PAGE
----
The march of technology continues, bringing us closer to the day when owning your own car may be less important than on-demand transportation services. And closer to the day when we expect our cars to be super-connected to just about everything.
Automakers are laying the groundwork for this new era, as seen in some announcements this week at the Consumer Electronics Show in Las Vegas.
The University of Michigan has just opened a brand-new testing facility for autonomous vehicles, or “AVs.”
MCity will test the AV technology in a very realistic off-roadway environment, a key step before connected and automated vehicles and systems are deployed on actual roadways.
Autonomous vehicles are something of a rarity. Companies like Google are running some tests on real roads, but seeing one on the road is a little like spotting a hummingbird in your yard: a brief, fascinating sight, sparking curiosity as you watch it disappear into the world.
A few years ago, most of us would not know what the phrase "connected vehicles" meant. Today, the technology is being used in more vehicles, in hopes of cutting down on accidents and traffic jams.
A new study from the University of Michigan Transportation Research Institute finds that even as the public welcomes the prospect of safer driving, they are still worried about being hacked and preserving their privacy.
We were joined by the researchers who conducted this study.
The University of Michigan has announced a collaboration with government and business to make its hometown of Ann Arbor the first American city with a shared fleet of networked, driverless vehicles by 2021.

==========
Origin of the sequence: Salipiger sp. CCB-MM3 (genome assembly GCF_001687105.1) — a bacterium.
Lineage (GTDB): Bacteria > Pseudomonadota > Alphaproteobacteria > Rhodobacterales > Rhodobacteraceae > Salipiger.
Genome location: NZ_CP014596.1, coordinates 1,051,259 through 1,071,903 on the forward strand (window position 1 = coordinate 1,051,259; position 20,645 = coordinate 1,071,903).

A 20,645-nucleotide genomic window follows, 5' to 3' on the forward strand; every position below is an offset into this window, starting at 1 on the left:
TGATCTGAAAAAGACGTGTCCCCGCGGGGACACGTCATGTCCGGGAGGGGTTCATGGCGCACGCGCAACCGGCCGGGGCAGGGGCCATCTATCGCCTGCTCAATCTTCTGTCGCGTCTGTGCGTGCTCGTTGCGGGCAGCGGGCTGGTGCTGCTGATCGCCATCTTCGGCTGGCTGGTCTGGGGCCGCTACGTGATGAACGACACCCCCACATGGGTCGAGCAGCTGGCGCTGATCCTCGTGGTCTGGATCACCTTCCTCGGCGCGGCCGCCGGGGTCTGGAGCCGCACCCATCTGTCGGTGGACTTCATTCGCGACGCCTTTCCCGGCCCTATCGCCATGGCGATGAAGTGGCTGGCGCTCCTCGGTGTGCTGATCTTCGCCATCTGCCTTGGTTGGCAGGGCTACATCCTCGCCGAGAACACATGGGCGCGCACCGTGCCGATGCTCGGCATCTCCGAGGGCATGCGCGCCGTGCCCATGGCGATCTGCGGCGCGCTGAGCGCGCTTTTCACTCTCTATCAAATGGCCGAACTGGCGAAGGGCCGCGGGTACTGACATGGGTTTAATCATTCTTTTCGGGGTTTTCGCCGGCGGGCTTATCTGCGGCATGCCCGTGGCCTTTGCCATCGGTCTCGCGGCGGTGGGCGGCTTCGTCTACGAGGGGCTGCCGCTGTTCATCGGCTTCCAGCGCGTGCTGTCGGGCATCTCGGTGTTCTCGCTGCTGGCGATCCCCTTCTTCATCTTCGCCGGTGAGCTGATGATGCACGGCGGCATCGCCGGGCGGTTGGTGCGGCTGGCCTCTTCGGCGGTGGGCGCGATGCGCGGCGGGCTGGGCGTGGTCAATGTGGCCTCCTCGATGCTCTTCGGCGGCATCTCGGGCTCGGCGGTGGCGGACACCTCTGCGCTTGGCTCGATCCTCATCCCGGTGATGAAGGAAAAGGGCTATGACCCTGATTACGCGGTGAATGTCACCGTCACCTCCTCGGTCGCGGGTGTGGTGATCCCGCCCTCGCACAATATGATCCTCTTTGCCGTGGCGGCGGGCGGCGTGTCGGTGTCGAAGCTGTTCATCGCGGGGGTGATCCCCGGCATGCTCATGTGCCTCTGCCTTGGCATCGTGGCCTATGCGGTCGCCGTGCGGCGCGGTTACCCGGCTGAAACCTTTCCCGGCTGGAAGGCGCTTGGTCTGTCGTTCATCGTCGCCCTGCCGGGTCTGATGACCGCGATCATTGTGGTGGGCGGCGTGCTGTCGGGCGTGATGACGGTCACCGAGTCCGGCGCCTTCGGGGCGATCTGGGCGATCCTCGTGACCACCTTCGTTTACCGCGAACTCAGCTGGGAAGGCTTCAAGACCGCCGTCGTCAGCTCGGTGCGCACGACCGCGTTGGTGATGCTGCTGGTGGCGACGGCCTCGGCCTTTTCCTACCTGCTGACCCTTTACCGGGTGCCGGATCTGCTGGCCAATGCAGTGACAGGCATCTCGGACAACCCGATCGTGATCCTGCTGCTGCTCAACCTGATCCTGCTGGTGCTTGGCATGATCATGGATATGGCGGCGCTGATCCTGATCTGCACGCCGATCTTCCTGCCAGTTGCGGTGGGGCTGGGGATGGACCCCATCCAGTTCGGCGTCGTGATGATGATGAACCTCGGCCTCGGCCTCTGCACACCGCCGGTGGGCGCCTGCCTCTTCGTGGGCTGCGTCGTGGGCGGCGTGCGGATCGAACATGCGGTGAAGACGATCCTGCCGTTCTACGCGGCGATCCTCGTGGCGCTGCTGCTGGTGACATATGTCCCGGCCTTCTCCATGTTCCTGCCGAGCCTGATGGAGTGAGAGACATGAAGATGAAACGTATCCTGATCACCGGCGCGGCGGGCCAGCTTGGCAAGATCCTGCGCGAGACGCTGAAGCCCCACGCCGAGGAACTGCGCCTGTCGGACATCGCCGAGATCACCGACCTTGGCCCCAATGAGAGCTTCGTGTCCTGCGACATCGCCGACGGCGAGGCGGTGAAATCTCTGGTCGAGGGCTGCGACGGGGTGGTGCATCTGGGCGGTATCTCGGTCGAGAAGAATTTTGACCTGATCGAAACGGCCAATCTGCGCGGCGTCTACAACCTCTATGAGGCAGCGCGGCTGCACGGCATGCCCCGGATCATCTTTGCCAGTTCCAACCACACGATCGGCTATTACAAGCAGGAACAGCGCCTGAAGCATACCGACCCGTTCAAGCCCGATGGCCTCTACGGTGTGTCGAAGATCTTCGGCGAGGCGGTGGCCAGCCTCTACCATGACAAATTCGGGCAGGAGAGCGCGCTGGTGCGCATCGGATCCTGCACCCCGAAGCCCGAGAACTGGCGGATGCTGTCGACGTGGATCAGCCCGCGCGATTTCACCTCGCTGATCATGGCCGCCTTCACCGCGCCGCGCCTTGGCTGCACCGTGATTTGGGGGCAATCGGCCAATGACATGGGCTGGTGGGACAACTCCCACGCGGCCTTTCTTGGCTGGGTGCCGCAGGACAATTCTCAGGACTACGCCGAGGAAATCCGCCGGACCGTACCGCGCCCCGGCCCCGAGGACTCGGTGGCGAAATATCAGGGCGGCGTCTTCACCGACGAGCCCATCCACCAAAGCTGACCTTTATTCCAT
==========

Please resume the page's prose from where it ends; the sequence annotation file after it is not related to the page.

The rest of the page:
The school says its Mobility Transformation Center is pursuing the goal of having a driverless vehicle system in operation within eight years.
The world's largest-ever test of connected vehicle technology got underway in Ann Arbor this week.
Experts predict that our cars will one day routinely "talk" to one another with wireless communication devices -- preventing huge numbers of traffic accidents.
Already, ordinary motorists have experienced driving with the devices on closed courses. One study was held last year at the Michigan International Speedway.
Now, in the next step, the technology is being tested under real-world conditions. By October, the University of Michigan Transportation Research Institute (UMTRI for short) plans to install some version of wireless car-to-car communication devices in nearly 3,000 people's cars, as well as on some city and school busses.
Traffic signal-to-car communication devices will be installed at numerous intersections; others will be mounted near potentially dangerous sections of roadway.
See a video of how the technology works:
For a year, the motorists will travel their usual ways, occasionally crossing paths.
UMTRI will collect the data, which will eventually help researchers determine how well the technology works in real life. Researchers may be able to prove that a handful of accidents were averted.
But the real potential for the technology is when it is adopted on a wide scale, in millions of vehicles.
UMTRI Director Peter Sweatman thinks the potential to save lives is huge.
"Motor vehicle injuries and fatalities are the number one public health problem in this country -- I don't think people realize that," Sweatman says, standing in a big garage bay where technicians are installing the devices in study participants' cars. "Between the ages of 1 and 35 - that's the no. 1 cause of death!"
About 100 people will “start their engines,” at the Michigan International Speedway this week. But it won’t be for a race. The MIS is lending its track to the U.S. Department of Transportation to test vehicle-to-vehicle communication systems.
Connected vehicle technology allows cars to communicate with other cars and the road.
Devices installed in a car warn a driver that a crash is imminent or that they’re about to run a red light.